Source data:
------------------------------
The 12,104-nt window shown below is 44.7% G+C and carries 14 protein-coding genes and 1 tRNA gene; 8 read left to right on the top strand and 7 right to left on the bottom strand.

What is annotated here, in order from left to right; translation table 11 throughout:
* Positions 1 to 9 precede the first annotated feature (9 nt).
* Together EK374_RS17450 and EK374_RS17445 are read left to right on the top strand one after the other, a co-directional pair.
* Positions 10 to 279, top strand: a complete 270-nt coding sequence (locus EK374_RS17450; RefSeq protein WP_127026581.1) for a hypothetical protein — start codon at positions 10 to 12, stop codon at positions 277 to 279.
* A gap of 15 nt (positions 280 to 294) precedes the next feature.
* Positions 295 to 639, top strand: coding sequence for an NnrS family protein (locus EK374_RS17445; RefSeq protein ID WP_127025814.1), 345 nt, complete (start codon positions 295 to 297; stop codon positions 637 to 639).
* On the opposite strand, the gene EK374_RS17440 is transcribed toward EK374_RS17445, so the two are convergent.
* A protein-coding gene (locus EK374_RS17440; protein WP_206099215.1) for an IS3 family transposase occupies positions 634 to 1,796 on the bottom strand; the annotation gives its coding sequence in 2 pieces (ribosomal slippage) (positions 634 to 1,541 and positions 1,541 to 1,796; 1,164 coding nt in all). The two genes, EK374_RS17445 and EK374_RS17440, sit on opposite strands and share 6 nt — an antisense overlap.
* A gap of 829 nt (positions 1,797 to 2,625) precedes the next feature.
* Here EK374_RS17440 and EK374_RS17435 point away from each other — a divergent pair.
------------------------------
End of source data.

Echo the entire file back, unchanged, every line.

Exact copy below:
The 12,104-nt window shown below is 44.7% G+C and carries 14 protein-coding genes and 1 tRNA gene; 8 read left to right on the top strand and 7 right to left on the bottom strand.

What is annotated here, in order from left to right; translation table 11 throughout:
* Positions 1 to 9 precede the first annotated feature (9 nt).
* Together EK374_RS17450 and EK374_RS17445 are read left to right on the top strand one after the other, a co-directional pair.
* Positions 10 to 279, top strand: a complete 270-nt coding sequence (locus EK374_RS17450; RefSeq protein WP_127026581.1) for a hypothetical protein — start codon at positions 10 to 12, stop codon at positions 277 to 279.
* A gap of 15 nt (positions 280 to 294) precedes the next feature.
* Positions 295 to 639, top strand: coding sequence for an NnrS family protein (locus EK374_RS17445; RefSeq protein ID WP_127025814.1), 345 nt, complete (start codon positions 295 to 297; stop codon positions 637 to 639).
* On the opposite strand, the gene EK374_RS17440 is transcribed toward EK374_RS17445, so the two are convergent.
* A protein-coding gene (locus EK374_RS17440; protein WP_206099215.1) for an IS3 family transposase occupies positions 634 to 1,796 on the bottom strand; the annotation gives its coding sequence in 2 pieces (ribosomal slippage) (positions 634 to 1,541 and positions 1,541 to 1,796; 1,164 coding nt in all). The two genes, EK374_RS17445 and EK374_RS17440, sit on opposite strands and share 6 nt — an antisense overlap.
* A gap of 829 nt (positions 1,797 to 2,625) precedes the next feature.
* Here EK374_RS17440 and EK374_RS17435 point away from each other — a divergent pair.